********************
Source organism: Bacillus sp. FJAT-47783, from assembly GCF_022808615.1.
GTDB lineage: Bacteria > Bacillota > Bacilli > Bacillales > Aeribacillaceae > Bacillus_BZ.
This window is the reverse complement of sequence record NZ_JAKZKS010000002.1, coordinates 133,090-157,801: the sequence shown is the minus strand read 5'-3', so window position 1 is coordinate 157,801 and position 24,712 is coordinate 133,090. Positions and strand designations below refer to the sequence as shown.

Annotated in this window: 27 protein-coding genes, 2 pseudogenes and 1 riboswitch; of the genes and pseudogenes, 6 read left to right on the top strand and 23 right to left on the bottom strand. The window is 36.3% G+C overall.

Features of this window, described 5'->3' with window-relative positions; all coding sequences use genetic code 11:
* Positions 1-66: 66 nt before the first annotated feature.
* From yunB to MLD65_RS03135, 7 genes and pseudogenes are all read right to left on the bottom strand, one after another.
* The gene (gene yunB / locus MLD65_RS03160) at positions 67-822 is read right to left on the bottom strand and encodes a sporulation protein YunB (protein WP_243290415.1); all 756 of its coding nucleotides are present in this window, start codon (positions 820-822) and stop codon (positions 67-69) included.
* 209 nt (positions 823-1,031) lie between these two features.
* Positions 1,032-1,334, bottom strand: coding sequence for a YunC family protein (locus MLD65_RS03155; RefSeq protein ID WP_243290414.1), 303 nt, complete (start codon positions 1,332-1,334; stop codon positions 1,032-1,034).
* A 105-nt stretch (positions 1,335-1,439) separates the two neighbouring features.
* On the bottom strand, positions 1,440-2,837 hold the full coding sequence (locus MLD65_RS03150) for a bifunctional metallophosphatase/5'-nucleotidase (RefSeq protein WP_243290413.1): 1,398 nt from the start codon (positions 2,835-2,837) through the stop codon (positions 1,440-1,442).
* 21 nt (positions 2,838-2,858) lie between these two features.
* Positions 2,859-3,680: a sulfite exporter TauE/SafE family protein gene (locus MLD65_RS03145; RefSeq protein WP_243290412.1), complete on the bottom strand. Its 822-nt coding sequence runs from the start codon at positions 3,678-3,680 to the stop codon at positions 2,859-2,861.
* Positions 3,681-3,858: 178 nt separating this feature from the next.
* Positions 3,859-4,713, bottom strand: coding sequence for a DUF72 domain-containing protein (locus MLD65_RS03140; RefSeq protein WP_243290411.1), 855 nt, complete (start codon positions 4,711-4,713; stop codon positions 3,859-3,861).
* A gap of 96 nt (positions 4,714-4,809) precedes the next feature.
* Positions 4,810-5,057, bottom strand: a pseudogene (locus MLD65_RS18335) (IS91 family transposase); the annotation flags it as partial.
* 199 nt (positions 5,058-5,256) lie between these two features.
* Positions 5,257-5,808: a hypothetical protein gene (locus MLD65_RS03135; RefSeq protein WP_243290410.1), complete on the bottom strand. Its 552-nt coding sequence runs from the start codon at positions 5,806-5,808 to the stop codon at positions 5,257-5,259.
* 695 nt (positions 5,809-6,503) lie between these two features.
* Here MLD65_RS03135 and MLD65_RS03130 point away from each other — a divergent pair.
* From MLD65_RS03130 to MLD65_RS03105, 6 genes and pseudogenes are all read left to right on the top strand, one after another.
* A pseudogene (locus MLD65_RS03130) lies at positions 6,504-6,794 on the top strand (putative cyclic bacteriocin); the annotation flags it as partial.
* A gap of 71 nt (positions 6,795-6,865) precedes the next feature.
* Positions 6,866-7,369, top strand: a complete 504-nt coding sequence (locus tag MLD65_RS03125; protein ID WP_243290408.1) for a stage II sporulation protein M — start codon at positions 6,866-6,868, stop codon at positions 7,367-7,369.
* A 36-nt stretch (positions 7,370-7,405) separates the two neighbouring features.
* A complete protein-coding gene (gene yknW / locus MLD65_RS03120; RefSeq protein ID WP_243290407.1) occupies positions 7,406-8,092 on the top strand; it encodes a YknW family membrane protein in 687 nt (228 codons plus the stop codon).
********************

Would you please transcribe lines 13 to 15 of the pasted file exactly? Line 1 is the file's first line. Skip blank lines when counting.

* 21 nt (positions 2,838-2,858) lie between these two features.
* Positions 2,859-3,680: a sulfite exporter TauE/SafE family protein gene (locus MLD65_RS03145; RefSeq protein WP_243290412.1), complete on the bottom strand. Its 822-nt coding sequence runs from the start codon at positions 3,678-3,680 to the stop codon at positions 2,859-2,861.
* Positions 3,681-3,858: 178 nt separating this feature from the next.